Ergo, while running HSR over Altamont would indeed benefit a larger number of existing communities, people paying mortgages in Silicon Valley mostly prefer Pacheco. The risk of long-distance commuters moving to Gilroy is much smaller, because San Jose made sure long ago that residential development in southern Santa Clara county is highly restricted. For various reasons, there are also no passenger rail services to Hollister, Watsonville, Monterey or Salinas. For good measure, the Sierra Club even got the Assembly to explicitly prohibit the construction of a station in Los Banos.

    At a state level, Altamont does make more sense. It’s just that someone needs to assure Silicon Valley residents that it is in their best interest, as well.

    b) A new Dumbarton rail bridge isn’t going to happen, ever. Period. It would cost upward of $2 billion, far too much unless it is used for HSR – and perhaps even then. Construction would inevitably stir up Bay mud laced with methyl mercury still leaching from tailings dumped into San Jose creeks during the Gold Rush. In a National Wildlife Refuge, that is not acceptable.

    More importantly, you want to pick the HSR technology that offers the greatest safety in the event of an accident, e.g. a derailment due to an earthquake. That means a design with an articulated frame, in which the wheelsets are located in-between rather than underneath the cars. The downside of this concept is that you can’t easily reconfigure the trainsets, which typically provide 300-500 seats each. The best you can do is combine two trainsets into a long single train.

    Splitting and recombining trainsets serving SF and SJ, respectively, at either Redwood City or Fremont would cost valuable time. Alternating single trainsets to these destinations would cut the service frequency to each in half. Ridership per trainset would also be lower than if every train served both ends of the SF peninsula.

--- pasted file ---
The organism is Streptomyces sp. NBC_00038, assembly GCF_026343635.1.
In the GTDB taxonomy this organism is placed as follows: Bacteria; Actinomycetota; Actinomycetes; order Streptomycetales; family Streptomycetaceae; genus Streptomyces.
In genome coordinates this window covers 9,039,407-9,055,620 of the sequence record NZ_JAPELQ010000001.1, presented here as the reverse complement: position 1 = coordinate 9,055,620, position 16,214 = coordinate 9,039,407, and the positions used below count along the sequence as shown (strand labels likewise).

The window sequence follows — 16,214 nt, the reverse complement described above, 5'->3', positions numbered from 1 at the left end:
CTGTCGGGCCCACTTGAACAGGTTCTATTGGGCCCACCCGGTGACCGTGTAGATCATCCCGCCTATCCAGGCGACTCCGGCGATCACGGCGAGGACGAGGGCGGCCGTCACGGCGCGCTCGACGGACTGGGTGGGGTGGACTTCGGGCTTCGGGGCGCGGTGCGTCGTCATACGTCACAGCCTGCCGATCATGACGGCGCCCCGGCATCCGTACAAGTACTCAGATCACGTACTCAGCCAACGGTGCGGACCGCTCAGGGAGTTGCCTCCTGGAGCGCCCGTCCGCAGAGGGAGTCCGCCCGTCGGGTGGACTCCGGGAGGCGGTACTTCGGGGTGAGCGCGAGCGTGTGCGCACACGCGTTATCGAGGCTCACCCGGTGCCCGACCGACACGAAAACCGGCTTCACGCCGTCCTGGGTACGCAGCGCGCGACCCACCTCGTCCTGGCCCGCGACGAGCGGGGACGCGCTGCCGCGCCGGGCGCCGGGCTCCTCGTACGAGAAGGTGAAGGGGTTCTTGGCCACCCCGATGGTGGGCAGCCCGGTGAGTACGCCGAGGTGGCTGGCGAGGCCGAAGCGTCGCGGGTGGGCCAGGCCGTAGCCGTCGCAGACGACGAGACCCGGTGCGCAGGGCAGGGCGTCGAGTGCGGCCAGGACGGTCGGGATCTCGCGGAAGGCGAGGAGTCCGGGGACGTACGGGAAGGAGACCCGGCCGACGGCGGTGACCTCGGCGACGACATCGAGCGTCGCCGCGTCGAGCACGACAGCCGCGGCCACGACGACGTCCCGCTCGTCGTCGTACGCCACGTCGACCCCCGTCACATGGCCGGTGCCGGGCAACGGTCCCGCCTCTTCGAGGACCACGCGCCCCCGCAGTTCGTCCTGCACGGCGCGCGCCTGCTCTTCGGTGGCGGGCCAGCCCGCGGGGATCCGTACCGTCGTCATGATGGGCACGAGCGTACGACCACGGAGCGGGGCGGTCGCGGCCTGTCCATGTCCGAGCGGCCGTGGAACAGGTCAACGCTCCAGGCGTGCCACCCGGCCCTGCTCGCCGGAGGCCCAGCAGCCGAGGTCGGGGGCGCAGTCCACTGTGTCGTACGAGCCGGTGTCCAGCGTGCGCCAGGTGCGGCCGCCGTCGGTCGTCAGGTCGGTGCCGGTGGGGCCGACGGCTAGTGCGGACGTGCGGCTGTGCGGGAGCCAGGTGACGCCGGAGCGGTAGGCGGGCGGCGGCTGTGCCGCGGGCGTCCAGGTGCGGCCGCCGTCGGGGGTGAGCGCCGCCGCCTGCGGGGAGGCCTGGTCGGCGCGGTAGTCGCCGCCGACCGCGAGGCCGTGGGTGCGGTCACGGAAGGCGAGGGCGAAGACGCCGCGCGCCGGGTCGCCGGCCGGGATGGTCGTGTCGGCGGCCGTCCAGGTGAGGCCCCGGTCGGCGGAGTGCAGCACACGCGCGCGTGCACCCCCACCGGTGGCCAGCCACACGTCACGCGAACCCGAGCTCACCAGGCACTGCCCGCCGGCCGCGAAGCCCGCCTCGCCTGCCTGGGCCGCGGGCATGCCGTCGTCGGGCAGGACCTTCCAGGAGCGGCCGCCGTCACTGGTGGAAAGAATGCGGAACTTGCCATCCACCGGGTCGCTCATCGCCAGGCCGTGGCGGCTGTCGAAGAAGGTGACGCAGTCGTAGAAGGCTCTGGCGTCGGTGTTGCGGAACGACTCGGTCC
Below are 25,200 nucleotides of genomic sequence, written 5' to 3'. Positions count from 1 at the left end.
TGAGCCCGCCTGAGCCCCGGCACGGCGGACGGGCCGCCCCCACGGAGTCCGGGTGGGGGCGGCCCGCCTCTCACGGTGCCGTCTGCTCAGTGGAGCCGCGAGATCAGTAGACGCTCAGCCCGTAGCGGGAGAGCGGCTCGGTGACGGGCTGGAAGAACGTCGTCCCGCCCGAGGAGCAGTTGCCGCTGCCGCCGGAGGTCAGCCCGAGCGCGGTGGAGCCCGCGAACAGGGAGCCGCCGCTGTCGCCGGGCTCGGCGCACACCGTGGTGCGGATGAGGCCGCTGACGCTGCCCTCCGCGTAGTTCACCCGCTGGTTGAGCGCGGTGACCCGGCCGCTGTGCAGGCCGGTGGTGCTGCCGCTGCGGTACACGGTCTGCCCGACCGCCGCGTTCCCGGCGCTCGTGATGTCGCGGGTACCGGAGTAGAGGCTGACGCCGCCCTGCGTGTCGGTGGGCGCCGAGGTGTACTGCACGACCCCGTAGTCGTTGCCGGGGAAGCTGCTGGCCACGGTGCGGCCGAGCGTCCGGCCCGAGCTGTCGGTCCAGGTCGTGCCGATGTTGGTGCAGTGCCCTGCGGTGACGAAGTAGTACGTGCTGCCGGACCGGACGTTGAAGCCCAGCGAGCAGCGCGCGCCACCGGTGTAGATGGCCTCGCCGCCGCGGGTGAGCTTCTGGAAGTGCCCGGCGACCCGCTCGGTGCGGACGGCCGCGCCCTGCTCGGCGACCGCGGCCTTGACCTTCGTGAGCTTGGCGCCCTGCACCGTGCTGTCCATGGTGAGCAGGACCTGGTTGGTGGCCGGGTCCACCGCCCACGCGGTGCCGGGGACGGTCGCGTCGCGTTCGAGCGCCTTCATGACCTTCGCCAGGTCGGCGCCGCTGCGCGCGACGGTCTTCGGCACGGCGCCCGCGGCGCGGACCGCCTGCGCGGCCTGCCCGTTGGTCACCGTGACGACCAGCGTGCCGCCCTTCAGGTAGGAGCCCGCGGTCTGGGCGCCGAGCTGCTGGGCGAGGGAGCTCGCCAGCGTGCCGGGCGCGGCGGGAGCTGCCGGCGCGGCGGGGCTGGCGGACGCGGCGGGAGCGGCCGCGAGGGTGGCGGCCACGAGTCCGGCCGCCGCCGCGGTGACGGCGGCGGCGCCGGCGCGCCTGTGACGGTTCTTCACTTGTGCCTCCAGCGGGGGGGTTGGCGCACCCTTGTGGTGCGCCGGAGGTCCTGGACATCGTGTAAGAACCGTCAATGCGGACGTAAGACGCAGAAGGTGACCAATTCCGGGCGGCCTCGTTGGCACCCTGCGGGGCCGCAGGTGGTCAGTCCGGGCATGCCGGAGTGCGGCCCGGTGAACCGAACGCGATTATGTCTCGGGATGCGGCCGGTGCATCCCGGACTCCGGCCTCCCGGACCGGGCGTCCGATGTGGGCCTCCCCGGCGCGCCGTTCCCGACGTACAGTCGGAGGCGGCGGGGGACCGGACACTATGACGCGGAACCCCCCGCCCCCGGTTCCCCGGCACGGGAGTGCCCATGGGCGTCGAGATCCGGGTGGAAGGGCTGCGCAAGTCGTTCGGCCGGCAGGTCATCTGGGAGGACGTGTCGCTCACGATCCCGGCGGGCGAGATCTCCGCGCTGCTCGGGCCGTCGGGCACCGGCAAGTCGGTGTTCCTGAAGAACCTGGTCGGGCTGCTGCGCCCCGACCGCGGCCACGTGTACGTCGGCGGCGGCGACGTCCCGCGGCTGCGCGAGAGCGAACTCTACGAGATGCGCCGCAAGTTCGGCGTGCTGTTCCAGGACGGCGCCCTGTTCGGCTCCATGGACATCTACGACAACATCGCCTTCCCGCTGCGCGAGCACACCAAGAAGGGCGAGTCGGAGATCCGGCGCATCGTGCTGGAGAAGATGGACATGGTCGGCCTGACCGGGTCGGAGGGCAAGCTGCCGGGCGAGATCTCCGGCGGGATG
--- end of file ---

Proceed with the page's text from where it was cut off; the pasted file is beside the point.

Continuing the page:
Of course, there is an obvious alignment that would do just that, avoid the construction of a new rail bridge and still serve secondary stations with non-express trains. Note that CHSRA did not even include it in its list of variations on the Altamont option – quite possibly on purpose. One of the downsides is that the SF-LA line haul time would probably be ~20 minutes longer than via Pacheco, because of lower speed limits. At the time, it was believed that short-hop flights would be the primary competition for HSR – only later did it become apparent that it’s really the car.

    UPRR’s idle Southern Pacific Milpitas Line (SPML) branches off the peninsula corridor south of Santa Clara station and runs through north San Jose and up the East Bay to Niles and beyond. North of Milpitas, the SPML is adjacent to the separate Western Pacific Milpitas Line (WPML), a ROW that Santa Clara county bought for the planned BART extension to Santa Clara.

    map of Altamont Pass via SPML option

    Construction of an HSR alignment along the narrow SPML ROW would surely face ferocious opposition from nearby condo owners, even if the tracks are placed underground – possibly on top of one another – and the street level is ultimately converted to a linear park. Moving the VTA light rail line up to street level would be a hassle, but there are also more daunting technical issues: a high water table and, tunneling under the 101 freeway.

    Moreover, the solution implies that San Jose Diridon would *not* be served by HSR trains. If the planned BART extension ever gets built, that would be survivable. However, its costs have escalated to a staggering $300 million/mile, well beyond all rhyme or reason.

  2. rafael says

    Announcment: California High-Speed Rail Final Program EIR/EIS Final Comments Meeting on July 8 in SF.